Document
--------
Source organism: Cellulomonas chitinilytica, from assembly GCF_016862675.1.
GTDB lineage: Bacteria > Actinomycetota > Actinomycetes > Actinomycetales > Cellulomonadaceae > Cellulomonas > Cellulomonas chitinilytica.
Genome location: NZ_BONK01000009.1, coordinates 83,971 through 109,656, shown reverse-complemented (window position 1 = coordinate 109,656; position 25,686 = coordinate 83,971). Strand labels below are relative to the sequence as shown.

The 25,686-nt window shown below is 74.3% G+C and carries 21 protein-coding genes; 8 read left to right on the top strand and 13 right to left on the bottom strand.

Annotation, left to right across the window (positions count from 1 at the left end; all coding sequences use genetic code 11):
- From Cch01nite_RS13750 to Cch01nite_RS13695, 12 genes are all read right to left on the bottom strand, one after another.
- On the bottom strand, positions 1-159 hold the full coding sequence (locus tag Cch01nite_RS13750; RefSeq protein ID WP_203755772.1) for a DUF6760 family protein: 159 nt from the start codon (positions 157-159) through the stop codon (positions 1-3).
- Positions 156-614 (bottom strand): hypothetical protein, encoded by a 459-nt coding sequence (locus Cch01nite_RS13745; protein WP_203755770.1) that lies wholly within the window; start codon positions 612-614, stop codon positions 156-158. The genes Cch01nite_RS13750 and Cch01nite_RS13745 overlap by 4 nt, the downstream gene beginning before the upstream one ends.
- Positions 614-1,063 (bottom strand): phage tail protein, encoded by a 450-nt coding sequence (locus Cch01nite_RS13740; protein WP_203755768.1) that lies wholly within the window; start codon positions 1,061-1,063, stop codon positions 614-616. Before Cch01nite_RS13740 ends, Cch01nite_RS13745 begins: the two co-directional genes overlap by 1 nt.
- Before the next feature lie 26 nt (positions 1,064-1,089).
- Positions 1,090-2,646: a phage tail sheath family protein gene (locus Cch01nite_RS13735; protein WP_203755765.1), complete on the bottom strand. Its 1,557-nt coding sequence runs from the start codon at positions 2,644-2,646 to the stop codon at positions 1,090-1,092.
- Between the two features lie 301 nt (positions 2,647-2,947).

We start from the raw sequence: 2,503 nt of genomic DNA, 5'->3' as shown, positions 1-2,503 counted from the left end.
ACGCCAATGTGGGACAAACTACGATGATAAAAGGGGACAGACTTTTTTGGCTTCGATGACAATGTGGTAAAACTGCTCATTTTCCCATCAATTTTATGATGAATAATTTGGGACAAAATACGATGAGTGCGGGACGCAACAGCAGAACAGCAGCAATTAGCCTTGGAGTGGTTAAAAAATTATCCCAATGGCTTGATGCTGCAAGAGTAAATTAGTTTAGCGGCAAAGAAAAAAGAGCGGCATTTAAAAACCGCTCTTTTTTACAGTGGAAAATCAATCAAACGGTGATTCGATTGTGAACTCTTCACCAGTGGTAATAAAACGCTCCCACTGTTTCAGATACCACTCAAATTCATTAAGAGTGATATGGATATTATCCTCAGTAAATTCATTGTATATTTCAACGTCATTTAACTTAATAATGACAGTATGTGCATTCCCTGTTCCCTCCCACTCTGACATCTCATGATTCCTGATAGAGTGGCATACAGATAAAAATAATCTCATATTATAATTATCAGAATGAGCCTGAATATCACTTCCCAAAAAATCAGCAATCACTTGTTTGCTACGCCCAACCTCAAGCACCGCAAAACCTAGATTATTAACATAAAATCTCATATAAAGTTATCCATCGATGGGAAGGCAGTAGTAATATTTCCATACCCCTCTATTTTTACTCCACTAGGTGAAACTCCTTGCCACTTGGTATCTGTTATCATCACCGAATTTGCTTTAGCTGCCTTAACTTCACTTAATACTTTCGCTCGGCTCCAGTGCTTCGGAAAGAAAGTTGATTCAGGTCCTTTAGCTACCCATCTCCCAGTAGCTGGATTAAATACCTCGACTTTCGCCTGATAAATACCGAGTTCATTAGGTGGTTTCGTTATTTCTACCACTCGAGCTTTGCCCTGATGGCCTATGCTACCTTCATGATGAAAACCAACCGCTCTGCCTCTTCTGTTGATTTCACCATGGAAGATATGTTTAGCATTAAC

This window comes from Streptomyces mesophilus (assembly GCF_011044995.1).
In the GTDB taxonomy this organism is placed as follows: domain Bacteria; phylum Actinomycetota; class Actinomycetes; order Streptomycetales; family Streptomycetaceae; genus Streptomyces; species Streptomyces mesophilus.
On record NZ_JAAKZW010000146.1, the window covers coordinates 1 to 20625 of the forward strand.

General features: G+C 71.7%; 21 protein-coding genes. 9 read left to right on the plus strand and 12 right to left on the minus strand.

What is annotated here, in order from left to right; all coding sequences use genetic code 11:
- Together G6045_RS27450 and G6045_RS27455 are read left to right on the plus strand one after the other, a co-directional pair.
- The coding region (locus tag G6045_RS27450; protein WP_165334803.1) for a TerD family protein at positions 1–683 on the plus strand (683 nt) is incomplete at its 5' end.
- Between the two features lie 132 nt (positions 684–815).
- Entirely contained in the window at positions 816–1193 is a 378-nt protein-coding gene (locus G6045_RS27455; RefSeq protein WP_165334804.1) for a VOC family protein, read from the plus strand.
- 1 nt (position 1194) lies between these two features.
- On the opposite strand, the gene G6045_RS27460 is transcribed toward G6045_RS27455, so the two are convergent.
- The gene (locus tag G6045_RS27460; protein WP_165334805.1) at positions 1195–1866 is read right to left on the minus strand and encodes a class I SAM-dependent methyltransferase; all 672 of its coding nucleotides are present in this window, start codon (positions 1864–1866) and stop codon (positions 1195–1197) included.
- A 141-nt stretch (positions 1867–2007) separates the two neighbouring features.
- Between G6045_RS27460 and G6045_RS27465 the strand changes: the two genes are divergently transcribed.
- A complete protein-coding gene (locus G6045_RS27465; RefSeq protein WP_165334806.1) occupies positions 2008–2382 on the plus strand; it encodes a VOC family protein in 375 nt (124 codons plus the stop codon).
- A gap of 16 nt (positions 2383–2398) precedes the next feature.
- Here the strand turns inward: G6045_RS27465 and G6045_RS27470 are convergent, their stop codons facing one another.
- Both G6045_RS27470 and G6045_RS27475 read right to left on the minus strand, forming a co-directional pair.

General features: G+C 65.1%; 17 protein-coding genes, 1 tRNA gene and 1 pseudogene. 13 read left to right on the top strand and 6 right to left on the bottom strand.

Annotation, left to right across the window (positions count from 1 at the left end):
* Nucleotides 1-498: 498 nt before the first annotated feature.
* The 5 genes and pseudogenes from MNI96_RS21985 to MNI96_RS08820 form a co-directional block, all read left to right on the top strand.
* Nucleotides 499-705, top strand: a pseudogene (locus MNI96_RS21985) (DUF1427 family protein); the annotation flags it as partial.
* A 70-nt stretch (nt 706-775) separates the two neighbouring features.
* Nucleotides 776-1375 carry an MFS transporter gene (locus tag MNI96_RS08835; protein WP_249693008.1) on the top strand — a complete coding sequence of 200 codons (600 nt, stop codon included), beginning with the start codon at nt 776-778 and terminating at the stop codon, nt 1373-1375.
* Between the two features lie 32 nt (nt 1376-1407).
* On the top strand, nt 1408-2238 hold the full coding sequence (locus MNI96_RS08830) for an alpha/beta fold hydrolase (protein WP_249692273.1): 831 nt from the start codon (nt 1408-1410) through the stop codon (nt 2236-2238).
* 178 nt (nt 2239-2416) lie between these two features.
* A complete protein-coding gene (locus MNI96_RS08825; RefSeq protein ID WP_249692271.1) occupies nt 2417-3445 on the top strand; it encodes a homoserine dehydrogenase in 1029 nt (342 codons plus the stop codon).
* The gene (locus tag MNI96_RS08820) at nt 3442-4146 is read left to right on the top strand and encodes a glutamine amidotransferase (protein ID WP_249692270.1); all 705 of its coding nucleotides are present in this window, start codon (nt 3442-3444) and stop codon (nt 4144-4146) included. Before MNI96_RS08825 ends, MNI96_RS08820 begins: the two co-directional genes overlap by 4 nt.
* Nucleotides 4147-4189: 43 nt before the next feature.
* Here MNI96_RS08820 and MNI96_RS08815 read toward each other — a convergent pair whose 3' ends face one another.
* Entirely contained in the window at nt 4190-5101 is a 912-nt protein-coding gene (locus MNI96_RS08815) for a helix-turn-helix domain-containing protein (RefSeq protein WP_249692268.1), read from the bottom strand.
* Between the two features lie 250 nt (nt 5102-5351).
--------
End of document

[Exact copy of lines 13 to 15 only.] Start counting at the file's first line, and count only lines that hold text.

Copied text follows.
We start from the raw sequence: 2,503 nt of genomic DNA, 5'->3' as shown, positions 1-2,503 counted from the left end.
ACGCCAATGTGGGACAAACTACGATGATAAAAGGGGACAGACTTTTTTGGCTTCGATGACAATGTGGTAAAACTGCTCATTTTCCCATCAATTTTATGATGAATAATTTGGGACAAAATACGATGAGTGCGGGACGCAACAGCAGAACAGCAGCAATTAGCCTTGGAGTGGTTAAAAAATTATCCCAATGGCTTGATGCTGCAAGAGTAAATTAGTTTAGCGGCAAAGAAAAAAGAGCGGCATTTAAAAACCGCTCTTTTTTACAGTGGAAAATCAATCAAACGGTGATTCGATTGTGAACTCTTCACCAGTGGTAATAAAACGCTCCCACTGTTTCAGATACCACTCAAATTCATTAAGAGTGATATGGATATTATCCTCAGTAAATTCATTGTATATTTCAACGTCATTTAACTTAATAATGACAGTATGTGCATTCCCTGTTCCCTCCCACTCTGACATCTCATGATTCCTGATAGAGTGGCATACAGATAAAAATAATCTCATATTATAATTATCAGAATGAGCCTGAATATCACTTCCCAAAAAATCAGCAATCACTTGTTTGCTACGCCCAACCTCAAGCACCGCAAAACCTAGATTATTAACATAAAATCTCATATAAAGTTATCCATCGATGGGAAGGCAGTAGTAATATTTCCATACCCCTCTATTTTTACTCCACTAGGTGAAACTCCTTGCCACTTGGTATCTGTTATCATCACCGAATTTGCTTTAGCTGCCTTAACTTCACTTAATACTTTCGCTCGGCTCCAGTGCTTCGGAAAGAAAGTTGATTCAGGTCCTTTAGCTACCCATCTCCCAGTAGCTGGATTAAATACCTCGACTTTCGCCTGATAAATACCGAGTTCATTAGGTGGTTTCGTTATTTCTACCACTCGAGCTTTGCCCTGATGGCCTATGCTACCTTCATGATGAAAACCAACCGCTCTGCCTCTTCTGTTGATTTCACCATGGAAGATATGTTTAGCATTAAC

This window comes from Streptomyces mesophilus (assembly GCF_011044995.1).